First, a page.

Have you ever had a client ask for Best Practices?
My final push over the cliff into entrepreneurship came as I was managing an Account Management team and sat in the board room of one of our largest clients to discuss how things were going with our software.
“Overall we like the software Nigel, but the one thing we feel is missing is a real understanding of Best Practices – we want to know what our peers are doing and how we can make the best use possible out of your platform,” is what our client said.
While I spit out some answer, this sent me on a path of reflection: What really were Best Practices? Did I actually know? If I didn’t, who did? Who would I ask to find these? Where do we track these? What clients are actually using Best Practices?
Now I had been at the business longer – and thus interacted with more clients – than 95% of the company but my own understanding was still purely anecdotal. I thought I knew and certainly had opinions on Best Practices but, if I was being honest with myself, I only knew what I thought they were best based on the clients I had interacted with. There was a whole world out there I had never been exposed to and that would surely shape my understanding of what Best Practice truly looked like.
Why Does it Matter?
So clients clearly wanted this but where else did Best Practices stand to make a difference? Scenarios kept surfacing just in thinking through my prior few weeks:
- Onboarded 3 new hires and spent dozens of hours meeting with them to talk through how different clients used our platform
- New Sales reps asked for a “client reference of someone who is happy with XYZ”
- Spent time with Marketing discussing strategy for Case Study targets
- Worked with Product to talk through platform areas we had been receiving complaints about
- Reported to senior leadership on what drove some clients to be happier / more successful than others
While these initiatives were ultimately completed, it was only due to significant manual effort: reaching out to ask people questions, looking through old emails / CRM notes, etc. It was slow, painful, inefficient, and ultimately held us back from generating more revenue.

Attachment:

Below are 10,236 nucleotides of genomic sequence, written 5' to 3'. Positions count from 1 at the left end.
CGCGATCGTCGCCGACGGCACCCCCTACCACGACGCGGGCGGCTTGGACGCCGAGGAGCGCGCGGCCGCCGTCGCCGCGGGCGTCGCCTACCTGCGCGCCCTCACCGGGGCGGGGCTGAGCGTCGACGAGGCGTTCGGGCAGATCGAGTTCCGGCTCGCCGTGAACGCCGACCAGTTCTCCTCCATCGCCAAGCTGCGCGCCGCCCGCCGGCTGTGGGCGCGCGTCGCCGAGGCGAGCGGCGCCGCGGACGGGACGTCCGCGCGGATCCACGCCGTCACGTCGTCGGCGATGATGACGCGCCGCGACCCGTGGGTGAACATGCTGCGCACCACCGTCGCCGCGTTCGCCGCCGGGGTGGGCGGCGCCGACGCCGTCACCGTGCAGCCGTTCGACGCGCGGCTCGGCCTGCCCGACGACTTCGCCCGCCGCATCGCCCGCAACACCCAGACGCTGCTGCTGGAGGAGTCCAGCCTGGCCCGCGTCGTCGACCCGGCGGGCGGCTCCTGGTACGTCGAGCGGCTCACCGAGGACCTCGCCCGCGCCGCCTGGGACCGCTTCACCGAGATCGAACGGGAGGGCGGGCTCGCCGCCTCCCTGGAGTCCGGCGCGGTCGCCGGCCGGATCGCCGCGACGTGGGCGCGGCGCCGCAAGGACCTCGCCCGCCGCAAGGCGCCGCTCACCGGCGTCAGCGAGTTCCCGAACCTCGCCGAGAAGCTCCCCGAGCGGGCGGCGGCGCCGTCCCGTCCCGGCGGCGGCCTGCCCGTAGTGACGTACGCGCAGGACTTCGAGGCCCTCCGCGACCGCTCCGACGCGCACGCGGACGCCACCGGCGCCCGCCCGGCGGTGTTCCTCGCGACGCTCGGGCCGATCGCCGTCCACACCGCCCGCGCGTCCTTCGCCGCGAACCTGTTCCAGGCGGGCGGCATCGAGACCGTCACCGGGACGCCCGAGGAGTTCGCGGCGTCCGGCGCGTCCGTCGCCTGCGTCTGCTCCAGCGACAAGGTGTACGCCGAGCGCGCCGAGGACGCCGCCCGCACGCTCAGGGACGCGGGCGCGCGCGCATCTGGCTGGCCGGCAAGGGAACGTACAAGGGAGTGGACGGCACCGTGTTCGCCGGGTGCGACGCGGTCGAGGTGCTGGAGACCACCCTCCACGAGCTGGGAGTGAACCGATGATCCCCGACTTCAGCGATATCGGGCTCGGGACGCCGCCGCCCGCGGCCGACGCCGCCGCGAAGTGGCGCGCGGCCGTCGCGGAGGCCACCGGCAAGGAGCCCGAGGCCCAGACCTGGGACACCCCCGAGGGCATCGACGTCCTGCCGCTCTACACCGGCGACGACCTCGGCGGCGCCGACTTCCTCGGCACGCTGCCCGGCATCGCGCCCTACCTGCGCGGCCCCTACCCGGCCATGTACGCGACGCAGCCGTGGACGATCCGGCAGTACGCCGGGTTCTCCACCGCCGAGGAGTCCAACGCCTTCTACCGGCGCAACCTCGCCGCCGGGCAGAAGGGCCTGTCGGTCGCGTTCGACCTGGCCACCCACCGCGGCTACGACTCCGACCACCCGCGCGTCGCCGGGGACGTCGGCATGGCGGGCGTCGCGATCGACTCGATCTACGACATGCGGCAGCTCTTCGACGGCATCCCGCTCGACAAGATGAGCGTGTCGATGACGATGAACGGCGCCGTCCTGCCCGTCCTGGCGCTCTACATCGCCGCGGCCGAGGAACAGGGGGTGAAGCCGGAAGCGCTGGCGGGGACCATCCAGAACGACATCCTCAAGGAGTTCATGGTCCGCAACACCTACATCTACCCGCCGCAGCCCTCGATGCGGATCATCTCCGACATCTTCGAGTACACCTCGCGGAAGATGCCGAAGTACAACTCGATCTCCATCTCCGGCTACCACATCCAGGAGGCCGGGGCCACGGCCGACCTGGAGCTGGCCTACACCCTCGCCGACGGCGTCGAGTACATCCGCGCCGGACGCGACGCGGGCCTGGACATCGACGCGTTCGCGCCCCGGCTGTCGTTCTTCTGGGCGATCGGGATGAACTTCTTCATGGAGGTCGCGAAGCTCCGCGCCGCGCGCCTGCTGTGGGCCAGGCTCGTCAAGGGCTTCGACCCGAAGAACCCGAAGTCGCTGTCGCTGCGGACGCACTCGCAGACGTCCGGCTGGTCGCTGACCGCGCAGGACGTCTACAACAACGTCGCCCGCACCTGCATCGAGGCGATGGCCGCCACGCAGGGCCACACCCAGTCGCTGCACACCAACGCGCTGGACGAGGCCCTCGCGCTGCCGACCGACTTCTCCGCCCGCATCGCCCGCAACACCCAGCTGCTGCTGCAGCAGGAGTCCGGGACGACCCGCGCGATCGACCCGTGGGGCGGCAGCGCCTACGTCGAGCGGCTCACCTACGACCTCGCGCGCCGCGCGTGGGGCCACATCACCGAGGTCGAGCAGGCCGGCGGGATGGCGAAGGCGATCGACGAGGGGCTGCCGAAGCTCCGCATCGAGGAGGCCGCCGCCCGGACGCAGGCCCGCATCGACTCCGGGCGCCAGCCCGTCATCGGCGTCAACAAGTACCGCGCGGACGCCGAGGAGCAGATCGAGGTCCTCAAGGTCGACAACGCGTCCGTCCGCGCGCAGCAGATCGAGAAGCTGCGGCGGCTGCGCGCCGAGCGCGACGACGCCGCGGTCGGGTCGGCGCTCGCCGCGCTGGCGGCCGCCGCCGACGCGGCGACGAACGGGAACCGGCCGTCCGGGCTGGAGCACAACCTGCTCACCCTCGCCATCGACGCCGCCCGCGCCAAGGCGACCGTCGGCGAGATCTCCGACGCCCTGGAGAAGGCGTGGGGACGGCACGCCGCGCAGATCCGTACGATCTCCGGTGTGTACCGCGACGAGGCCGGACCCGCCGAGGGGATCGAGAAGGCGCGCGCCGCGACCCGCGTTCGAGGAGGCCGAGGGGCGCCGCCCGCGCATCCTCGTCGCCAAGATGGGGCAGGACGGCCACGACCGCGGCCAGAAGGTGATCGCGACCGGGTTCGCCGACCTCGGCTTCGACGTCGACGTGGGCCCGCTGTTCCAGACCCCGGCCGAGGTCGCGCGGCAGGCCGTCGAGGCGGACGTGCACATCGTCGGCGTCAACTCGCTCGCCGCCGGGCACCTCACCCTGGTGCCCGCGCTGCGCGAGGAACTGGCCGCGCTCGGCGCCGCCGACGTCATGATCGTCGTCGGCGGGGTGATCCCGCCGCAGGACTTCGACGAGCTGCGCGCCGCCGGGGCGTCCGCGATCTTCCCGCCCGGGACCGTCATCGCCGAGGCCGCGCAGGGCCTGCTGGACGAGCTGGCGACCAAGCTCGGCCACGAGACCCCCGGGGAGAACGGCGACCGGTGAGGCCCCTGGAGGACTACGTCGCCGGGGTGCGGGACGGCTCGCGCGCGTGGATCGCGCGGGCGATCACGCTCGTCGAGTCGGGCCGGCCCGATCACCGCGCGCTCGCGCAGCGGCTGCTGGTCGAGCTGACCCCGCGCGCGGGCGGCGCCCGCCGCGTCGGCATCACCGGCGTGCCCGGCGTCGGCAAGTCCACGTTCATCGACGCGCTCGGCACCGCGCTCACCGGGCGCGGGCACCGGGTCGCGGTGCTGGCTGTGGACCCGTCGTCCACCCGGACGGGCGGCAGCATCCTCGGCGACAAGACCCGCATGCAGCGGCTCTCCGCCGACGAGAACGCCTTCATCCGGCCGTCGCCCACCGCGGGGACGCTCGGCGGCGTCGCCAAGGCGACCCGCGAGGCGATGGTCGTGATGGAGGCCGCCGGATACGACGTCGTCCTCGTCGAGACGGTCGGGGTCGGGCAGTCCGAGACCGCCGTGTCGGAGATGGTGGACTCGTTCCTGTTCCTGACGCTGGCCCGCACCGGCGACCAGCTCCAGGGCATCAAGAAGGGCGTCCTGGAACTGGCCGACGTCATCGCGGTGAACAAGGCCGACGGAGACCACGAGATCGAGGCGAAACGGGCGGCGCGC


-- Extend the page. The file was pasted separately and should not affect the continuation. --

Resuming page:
Of all possible information that our business could track, the intel that touched every team and stood to drive the most impact in our growth was the thing we had the least clarity and data on.
What You Can Do
My journey to better understanding, tracking, and promoting Best Practices ultimately led to starting Foresight but for every client facing team out there, here are some simple steps to take to better prepare you next time a client asks for Best Practices:
1. Create a Framework
You cannot understand Best Practices without a framework to look at each account: What business areas can your platform support? How happy is a given client in managing these different areas? What are the top performers doing differently?
2. Benchmark Your Clients
Once a framework is in place, use this to assess clients and document your findings: Best Practices are inherently relative – you must understand both what they are using your platform for and how satisfied they are. A satisfied client who only uses a fraction of your platform’s full capabilities needs to be viewed differently than a client who is using the full extent of capabilities.
3. Proactively Communicate
After benchmarking, there is a key opportunity to solidify your position as a market expert by publishing, promoting, and pushing these Best Practices to your market: don’t wait for a client to ask for best practices, pre-emptively offer them up. This is, after all, Software as a Service!
We will dig into these steps in more detail – and look into how technology can help automate this – in future posts but I like to think of these as the foundations to a successful Account Management strategy.
Thanks and don’t hesitate to reach out with any questions!